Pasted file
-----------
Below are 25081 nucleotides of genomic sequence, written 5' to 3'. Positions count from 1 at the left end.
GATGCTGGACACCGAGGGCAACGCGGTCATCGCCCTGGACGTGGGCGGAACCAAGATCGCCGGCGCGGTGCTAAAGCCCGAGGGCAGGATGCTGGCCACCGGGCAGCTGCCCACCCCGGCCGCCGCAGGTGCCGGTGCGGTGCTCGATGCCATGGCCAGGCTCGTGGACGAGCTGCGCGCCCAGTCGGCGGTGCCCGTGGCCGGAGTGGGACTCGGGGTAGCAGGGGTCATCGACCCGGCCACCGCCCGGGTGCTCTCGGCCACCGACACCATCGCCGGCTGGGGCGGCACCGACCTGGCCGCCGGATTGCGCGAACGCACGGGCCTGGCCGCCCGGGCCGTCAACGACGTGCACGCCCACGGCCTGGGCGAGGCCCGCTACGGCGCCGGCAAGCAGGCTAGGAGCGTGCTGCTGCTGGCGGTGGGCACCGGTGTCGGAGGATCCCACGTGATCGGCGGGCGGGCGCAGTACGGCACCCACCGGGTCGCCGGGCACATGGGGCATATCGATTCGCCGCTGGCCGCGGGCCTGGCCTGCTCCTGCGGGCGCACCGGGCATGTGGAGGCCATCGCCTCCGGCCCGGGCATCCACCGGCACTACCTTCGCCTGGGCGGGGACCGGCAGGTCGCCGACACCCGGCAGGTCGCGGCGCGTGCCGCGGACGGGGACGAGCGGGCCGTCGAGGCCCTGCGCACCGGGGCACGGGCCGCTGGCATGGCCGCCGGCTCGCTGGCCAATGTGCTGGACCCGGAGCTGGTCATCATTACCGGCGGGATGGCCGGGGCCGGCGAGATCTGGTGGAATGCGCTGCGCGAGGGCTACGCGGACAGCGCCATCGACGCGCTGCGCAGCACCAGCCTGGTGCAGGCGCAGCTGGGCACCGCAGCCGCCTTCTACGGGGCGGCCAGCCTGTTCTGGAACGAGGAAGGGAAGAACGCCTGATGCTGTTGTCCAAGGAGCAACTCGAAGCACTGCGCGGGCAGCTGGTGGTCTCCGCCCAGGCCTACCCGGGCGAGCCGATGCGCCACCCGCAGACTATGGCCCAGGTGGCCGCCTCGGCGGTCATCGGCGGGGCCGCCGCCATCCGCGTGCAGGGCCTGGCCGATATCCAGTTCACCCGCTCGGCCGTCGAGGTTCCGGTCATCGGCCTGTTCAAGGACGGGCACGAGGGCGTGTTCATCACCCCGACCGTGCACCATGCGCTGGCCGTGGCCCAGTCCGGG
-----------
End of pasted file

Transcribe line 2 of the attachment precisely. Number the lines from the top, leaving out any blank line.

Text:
GATGCTGGACACCGAGGGCAACGCGGTCATCGCCCTGGACGTGGGCGGAACCAAGATCGCCGGCGCGGTGCTAAAGCCCGAGGGCAGGATGCTGGCCACCGGGCAGCTGCCCACCCCGGCCGCCGCAGGTGCCGGTGCGGTGCTCGATGCCATGGCCAGGCTCGTGGACGAGCTGCGCGCCCAGTCGGCGGTGCCCGTGGCCGGAGTGGGACTCGGGGTAGCAGGGGTCATCGACCCGGCCACCGCCCGGGTGCTCTCGGCCACCGACACCATCGCCGGCTGGGGCGGCACCGACCTGGCCGCCGGATTGCGCGAACGCACGGGCCTGGCCGCCCGGGCCGTCAACGACGTGCACGCCCACGGCCTGGGCGAGGCCCGCTACGGCGCCGGCAAGCAGGCTAGGAGCGTGCTGCTGCTGGCGGTGGGCACCGGTGTCGGAGGATCCCACGTGATCGGCGGGCGGGCGCAGTACGGCACCCACCGGGTCGCCGGGCACATGGGGCATATCGATTCGCCGCTGGCCGCGGGCCTGGCCTGCTCCTGCGGGCGCACCGGGCATGTGGAGGCCATCGCCTCCGGCCCGGGCATCCACCGGCACTACCTTCGCCTGGGCGGGGACCGGCAGGTCGCCGACACCCGGCAGGTCGCGGCGCGTGCCGCGGACGGGGACGAGCGGGCCGTCGAGGCCCTGCGCACCGGGGCACGGGCCGCTGGCATGGCCGCCGGCTCGCTGGCCAATGTGCTGGACCCGGAGCTGGTCATCATTACCGGCGGGATGGCCGGGGCCGGCGAGATCTGGTGGAATGCGCTGCGCGAGGGCTACGCGGACAGCGCCATCGACGCGCTGCGCAGCACCAGCCTGGTGCAGGCGCAGCTGGGCACCGCAGCCGCCTTCTACGGGGCGGCCAGCCTGTTCTGGAACGAGGAAGGGAAGAACGCCTGATGCTGTTGTCCAAGGAGCAACTCGAAGCACTGCGCGGGCAGCTGGTGGTCTCCGCCCAGGCCTACCCGGGCGAGCCGATGCGCCACCCGCAGACTATGGCCCAGGTGGCCGCCTCGGCGGTCATCGGCGGGGCCGCCGCCATCCGCGTGCAGGGCCTGGCCGATATCCAGTTCACCCGCTCGGCCGTCGAGGTTCCGGTCATCGGCCTGTTCAAGGACGGGCACGAGGGCGTGTTCATCACCCCGACCGTGCACCATGCGCTGGCCGTGGCCCAGTCCGGG